Despite storm damage, election officials hopeful

Associated Press Modified: November 4, 2012 at 6:32 pm •  Published: November 4, 2012
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But Biamonte said he didn't expect that the problems would keep large numbers of people from casting ballots.

"I think people will be voting in less-than-optimal situations, but they will not be voting in a way that disenfranchises them," Biamonte said.

Yet for some residents of the hardest-hit areas, the hassle of having to travel even a few miles to find an open polling place was likely to be one burden too many.

William Agosto, who lost everything he owned when his basement apartment in the Far Rockaway area of Queens flooded, said he hoped to vote but couldn't guarantee he would have the energy or the time.

"I'm going to try," he said, clutching a garbage bag filled with donated clothing. "I have so much on my mind. What I'm going through, it's too much."

On Staten Island, where two polling locations were being relocated due to storm problems, bus driver Jim Holden said the election should be postponed.

"People can't get out to vote. Half these cars are under water," he said.

New Jersey residents driven from their homes by the storm were being given extra voting options. Registered voters will be able to apply for an absentee ballot by fax or email right through 5 p.m. on Election Day, and cast it via fax or email until 8 p.m. Displaced voters can also cast provisional ballots at any polling place in the state.

Monmouth County spokeswoman Laura Kirkpatrick said elections officials there had consolidated some polling locations and moved others, but expected to have working polls for all 53 municipalities come Election Day. She said the county was confident enough that it was encouraging people to vote in person, rather than scramble to file an absentee ballot by email.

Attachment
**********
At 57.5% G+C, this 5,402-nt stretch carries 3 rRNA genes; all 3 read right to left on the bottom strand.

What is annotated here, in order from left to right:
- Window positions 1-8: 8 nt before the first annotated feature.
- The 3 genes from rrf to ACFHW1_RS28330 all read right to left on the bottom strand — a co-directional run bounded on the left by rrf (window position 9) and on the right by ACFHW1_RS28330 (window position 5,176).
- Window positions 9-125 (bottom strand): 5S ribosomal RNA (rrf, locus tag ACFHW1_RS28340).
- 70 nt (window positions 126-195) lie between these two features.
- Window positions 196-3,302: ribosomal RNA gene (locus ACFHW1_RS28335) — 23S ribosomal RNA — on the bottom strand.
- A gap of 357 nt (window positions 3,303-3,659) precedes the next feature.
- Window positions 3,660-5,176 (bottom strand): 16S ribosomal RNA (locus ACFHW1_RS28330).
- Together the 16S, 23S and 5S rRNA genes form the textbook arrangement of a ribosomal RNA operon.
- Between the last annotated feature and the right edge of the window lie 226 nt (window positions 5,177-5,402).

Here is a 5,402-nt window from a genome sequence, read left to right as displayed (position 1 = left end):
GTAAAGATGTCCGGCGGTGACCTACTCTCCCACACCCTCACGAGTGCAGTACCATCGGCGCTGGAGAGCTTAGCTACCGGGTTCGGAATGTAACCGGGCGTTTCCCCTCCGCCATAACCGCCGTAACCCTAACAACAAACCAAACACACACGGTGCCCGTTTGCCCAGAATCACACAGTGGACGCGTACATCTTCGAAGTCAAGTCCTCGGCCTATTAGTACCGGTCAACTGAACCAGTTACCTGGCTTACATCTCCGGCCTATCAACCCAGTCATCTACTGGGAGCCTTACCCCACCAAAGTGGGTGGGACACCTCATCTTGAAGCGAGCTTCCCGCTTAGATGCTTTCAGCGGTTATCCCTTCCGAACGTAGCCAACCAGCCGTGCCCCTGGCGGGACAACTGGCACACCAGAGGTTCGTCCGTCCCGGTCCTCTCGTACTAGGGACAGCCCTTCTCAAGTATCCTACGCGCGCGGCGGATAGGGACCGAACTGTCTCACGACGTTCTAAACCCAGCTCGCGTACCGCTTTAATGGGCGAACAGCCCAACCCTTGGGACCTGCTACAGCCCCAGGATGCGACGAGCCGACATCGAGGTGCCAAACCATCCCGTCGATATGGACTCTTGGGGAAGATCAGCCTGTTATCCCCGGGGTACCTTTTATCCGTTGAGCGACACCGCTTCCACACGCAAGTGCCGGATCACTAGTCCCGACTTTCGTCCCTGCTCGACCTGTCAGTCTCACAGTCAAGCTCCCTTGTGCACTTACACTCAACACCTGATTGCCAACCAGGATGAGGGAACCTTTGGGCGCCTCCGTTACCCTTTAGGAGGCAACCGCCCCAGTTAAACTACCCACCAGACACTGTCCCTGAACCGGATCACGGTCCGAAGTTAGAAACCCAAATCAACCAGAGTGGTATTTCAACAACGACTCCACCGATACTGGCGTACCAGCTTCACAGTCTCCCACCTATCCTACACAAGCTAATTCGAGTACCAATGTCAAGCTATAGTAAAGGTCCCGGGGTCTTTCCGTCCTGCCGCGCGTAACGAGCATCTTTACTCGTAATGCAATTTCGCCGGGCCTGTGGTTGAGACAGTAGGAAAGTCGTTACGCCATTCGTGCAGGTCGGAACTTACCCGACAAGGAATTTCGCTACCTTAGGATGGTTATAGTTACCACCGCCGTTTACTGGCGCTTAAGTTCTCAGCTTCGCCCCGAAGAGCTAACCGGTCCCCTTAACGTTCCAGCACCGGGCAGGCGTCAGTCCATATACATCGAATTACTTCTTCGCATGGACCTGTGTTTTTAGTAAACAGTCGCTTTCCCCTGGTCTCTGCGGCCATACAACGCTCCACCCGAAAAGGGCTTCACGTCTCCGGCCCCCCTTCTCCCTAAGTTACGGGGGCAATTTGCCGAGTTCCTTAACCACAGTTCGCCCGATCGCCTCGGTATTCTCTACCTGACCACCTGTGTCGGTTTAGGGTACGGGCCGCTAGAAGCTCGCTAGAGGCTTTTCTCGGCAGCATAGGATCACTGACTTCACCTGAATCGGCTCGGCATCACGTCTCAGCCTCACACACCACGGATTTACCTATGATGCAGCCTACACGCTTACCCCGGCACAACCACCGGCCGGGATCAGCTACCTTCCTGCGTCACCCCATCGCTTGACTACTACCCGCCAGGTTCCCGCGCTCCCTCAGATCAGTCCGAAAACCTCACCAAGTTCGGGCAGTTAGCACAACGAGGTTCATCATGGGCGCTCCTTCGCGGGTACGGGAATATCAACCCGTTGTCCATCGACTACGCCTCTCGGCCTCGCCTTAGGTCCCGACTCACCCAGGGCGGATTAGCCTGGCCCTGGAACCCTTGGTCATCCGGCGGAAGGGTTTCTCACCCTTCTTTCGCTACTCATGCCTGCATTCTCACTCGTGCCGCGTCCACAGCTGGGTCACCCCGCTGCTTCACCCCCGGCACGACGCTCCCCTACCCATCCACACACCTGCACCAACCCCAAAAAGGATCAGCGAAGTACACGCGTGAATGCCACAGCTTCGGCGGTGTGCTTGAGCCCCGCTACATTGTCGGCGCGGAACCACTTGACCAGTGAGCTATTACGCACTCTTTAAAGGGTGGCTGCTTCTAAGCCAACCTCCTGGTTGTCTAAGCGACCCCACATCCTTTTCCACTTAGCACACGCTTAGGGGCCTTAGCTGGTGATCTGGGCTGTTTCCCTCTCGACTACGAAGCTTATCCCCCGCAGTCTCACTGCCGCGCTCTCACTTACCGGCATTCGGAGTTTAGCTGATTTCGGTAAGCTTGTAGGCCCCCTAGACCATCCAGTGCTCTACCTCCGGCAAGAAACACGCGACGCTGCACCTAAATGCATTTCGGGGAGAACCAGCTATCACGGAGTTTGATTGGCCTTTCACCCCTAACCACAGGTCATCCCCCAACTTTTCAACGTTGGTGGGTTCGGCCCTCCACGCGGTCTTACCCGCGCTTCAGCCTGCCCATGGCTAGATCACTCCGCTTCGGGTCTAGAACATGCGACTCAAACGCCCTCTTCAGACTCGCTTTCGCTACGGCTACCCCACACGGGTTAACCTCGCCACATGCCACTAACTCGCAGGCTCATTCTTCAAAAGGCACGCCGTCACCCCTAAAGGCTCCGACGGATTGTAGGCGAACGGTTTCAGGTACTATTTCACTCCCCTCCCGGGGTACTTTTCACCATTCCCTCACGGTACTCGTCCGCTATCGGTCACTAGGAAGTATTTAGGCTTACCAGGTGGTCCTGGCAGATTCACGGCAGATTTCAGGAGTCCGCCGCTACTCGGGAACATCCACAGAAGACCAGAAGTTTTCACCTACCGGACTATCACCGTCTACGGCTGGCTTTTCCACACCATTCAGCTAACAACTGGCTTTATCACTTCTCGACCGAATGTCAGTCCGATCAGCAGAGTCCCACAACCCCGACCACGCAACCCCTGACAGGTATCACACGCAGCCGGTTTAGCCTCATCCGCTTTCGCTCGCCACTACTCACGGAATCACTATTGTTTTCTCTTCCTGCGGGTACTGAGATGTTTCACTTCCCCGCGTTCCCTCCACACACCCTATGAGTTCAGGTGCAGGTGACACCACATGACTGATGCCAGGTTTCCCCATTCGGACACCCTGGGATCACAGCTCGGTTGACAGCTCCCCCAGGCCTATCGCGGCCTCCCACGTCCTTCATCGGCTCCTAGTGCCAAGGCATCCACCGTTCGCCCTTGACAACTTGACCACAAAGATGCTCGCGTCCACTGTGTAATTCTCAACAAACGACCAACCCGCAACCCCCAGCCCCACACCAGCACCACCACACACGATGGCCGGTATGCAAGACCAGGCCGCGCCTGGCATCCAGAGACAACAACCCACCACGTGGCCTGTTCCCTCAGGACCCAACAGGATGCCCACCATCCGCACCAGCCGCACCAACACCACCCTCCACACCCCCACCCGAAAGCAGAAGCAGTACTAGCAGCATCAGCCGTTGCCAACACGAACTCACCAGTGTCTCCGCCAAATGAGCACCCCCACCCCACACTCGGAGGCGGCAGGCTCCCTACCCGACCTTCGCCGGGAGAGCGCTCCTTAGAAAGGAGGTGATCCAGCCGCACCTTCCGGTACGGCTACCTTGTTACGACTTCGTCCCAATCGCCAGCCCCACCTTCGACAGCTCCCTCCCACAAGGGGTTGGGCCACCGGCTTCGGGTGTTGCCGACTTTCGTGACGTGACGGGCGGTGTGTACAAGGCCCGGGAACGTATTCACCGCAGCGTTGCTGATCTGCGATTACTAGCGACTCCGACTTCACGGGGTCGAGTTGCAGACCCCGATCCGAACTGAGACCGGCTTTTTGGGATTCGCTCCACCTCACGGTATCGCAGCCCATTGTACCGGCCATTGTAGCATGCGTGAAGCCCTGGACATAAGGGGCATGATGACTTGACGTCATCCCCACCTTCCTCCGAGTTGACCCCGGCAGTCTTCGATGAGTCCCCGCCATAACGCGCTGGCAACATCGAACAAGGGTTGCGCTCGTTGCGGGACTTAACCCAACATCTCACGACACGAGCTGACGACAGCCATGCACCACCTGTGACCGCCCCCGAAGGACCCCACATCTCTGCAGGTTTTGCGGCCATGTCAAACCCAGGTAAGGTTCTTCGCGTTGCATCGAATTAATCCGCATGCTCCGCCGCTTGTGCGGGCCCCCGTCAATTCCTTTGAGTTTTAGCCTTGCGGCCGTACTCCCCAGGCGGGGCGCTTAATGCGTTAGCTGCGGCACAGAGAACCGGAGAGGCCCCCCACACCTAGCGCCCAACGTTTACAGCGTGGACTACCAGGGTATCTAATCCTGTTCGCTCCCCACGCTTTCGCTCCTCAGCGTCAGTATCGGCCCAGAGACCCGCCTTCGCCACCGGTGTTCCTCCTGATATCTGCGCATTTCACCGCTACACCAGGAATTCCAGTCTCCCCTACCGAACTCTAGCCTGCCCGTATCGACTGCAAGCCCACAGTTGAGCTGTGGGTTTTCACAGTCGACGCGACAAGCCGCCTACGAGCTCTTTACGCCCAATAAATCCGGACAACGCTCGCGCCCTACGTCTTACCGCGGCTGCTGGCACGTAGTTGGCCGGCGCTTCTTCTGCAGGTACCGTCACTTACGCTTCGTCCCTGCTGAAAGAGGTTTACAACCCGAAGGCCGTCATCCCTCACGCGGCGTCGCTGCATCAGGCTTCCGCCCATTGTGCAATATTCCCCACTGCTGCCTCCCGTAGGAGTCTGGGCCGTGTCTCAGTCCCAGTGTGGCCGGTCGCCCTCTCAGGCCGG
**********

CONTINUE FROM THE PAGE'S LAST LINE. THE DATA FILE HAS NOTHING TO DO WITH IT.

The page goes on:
"We are looking very good," she said.

Kirkpatrick said officials were somewhat concerned that residents might misunderstand the email voting option and try casting write-in ballots by sending messages to election officials, rather than go through the formal process of obtaining, signing and scanning an official ballot.

John Conklin, a spokesman for the New York Board of Elections, said some counties were training additional poll workers. The companies that make the state's electronic voting machines had sent scores of generators from other parts of the country to ensure enough power. And each polling location will be able to switch to paper ballots, if there is an unexpected loss of power on Election Day.

Utility companies in Connecticut promised that all polling places in that state would have power Tuesday.

___

Associated Press Writers Michael Hill, Christina Rexrode and Julie Walker contributed to this report.



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